Three recent judgments in the Court of Human Rights illustrate the increasing importance of the concept of “journalistic responsibility” in defamation cases considered from the perspective of the right to freedom of expression. Where a publication deals with a matter of proper public concern a court must to consider these issues of responsibility and there will be a breach of Article 10 if it fails to do so. Continue reading
The Inforrm Blog today returns to regular publication after our summer break. Although the legal vacation continues until 3 October, there is no shortage of media and legal news – and stories which we need to catch up with from the hectic days of June and July. We had a “Summer break update” the week before last and we will resume our regular round up next week. Continue reading
On 12 February 2011 we had a post on the so-called “human right to internet access”. This is a point which has been considered on a number of occasions by international organisations over recent months. On 16 May 2011, there was a report to the Human Rights Council by Frank La Rue, the UN Special Rapporteur on on the promotion and protection of the right to freedom of opinion and expression.
Report concluded that cutting off users from Internet access, regardless of the justification provided, including on the grounds of violating intellectual property rights law, is disproportionate and thus a violation of Article 19 of the ICCPR. Continue reading
As the July phone hacking firestorm demonstrated, the story is full of surprises. It now has so many angles and sub-plots that barely a day goes by without a new development. This week is no exception. We have already posted about the correspondence released by the Home Affairs Select Committee on 16 August 2011 but this was just the first of a number of developments. Continue reading
On 15 August 2011 the Equality and Human Rights Commission published a Research Report entitled “Protecting Information Privacy”, written by Charles Raab (University of Edinburgh) and Benjamin Goold (University of British Columbia). The report examines the threats to information privacy that have emerged in recent years, focusing on the activities of the state. It makes a number of important recommendations. The report has, unfortunately, attracted very limited media attention and discussion – itself a symptom of the lack of attention to privacy issues which it identifies. Continue reading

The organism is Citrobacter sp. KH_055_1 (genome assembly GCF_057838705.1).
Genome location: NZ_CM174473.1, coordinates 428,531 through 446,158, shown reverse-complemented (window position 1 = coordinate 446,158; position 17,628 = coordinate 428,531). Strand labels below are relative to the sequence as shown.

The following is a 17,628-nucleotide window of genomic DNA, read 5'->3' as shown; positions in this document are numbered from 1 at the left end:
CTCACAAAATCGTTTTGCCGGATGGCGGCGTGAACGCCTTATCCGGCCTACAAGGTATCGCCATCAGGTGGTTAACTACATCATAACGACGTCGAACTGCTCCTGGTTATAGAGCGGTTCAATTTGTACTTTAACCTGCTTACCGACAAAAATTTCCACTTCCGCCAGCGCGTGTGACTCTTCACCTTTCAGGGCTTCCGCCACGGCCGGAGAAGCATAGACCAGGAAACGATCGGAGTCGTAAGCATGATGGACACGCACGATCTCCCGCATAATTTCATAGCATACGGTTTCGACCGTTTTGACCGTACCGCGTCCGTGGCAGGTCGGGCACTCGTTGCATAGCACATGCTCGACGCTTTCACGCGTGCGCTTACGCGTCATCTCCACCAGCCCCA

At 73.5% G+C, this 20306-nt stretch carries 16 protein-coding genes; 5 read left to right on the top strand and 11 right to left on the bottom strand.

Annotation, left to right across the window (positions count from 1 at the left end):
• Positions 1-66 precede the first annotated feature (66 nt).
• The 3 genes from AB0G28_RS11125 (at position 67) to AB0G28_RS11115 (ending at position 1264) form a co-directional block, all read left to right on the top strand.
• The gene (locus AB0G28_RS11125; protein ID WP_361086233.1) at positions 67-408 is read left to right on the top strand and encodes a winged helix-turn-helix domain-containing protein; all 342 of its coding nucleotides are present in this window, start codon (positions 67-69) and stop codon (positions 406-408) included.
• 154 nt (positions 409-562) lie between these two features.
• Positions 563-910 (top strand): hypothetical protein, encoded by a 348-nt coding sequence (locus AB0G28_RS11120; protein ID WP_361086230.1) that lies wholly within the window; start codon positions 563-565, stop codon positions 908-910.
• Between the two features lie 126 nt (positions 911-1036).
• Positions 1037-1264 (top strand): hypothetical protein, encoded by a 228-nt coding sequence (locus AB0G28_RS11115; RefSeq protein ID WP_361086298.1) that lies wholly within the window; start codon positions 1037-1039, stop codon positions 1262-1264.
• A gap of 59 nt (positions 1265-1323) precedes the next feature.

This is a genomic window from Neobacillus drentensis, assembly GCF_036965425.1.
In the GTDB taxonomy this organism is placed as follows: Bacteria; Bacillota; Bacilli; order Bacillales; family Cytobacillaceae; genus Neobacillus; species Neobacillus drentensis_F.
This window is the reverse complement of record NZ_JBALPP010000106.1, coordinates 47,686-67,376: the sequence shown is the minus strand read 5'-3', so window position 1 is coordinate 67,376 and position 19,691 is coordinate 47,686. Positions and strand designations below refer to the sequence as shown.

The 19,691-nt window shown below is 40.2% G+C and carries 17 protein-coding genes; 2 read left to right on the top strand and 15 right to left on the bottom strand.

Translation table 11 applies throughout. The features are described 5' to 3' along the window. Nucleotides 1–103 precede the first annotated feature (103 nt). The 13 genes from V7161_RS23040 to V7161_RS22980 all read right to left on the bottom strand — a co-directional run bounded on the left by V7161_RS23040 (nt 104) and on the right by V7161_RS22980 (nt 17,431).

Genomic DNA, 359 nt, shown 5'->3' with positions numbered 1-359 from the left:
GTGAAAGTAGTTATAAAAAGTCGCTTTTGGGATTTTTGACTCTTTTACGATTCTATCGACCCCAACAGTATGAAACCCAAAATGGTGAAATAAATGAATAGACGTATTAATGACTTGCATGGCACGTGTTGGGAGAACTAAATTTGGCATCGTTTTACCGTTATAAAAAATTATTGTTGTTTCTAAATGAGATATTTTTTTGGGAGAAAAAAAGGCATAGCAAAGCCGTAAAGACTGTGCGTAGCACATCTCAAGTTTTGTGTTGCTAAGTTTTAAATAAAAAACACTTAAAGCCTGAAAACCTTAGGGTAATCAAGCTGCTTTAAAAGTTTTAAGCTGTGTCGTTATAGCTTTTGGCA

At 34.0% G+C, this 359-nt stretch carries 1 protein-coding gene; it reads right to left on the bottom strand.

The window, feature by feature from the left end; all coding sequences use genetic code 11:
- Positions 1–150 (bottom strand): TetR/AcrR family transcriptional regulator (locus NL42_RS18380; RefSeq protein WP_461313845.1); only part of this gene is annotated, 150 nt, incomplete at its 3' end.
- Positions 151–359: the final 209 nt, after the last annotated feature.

It’s the norm to pay for legal information, through legal databases (eg. LexisNexis, Westlaw, HeinOnline) and paid for services (eg. Courtserve). But there is a strong case for improving the Ministry of Justice’s handling of courts data and judicial information and opening information to all. As I have argued before, the closed and costly nature of courts data is restricting legal research and analysis – as well as public access to legal information. Continue reading
The House of Commons Culture Media and Sport Committee has today published further correspondence it has received following the evidence session with News International executives on Tuesday 19 July 2011. These include letters from James Murdoch, Colin Myler, Tom Crone and, most importantly, Harbottle & Lewis, with a detailed document setting out its role in the case and providing considerable additional information. Continue reading
One has to think hard now to remember the media furore over so called ‘super injunctions’. It has been eclipsed by the other media-focused story of the day, the demise of the News of the World amid the phone hacking affair. But before the fall of what had been the best read newspaper in the English speaking world, journalists within its ranks would have been as scathing of the super injunction, or the plain old privacy injunction, as was the rest of Fleet Street. Continue reading
After “Super Injunction Spring” and “Phone Hacking July”, the real world has returned to the news agenda over the last couple of weeks. There are some interesting issues arising out of media coverage of the “August troubles” but in this post we will confine ourselves to the other media and law developments since our last “Law and Media Round Up” on 25 July 2011. Further recent links can be found on Meeja Law’s “Media Law mop up” for 5 August 2011. Continue reading
July 2011 will go down in history as a month the media in the UK will never forget. The telephone hacking scandal claimed the scalps of the Metropolitan police commissioner, the assistant commissioner and various senior managers of News International; resulted in 11 arrests; and led to the closure of the famous News of the World tabloid.
In contrast, July 2011 was a good month for the media in South Africa. As MPs continued their debate on the Protection of Information Bill – against a background of significant concessions in favour of Continue reading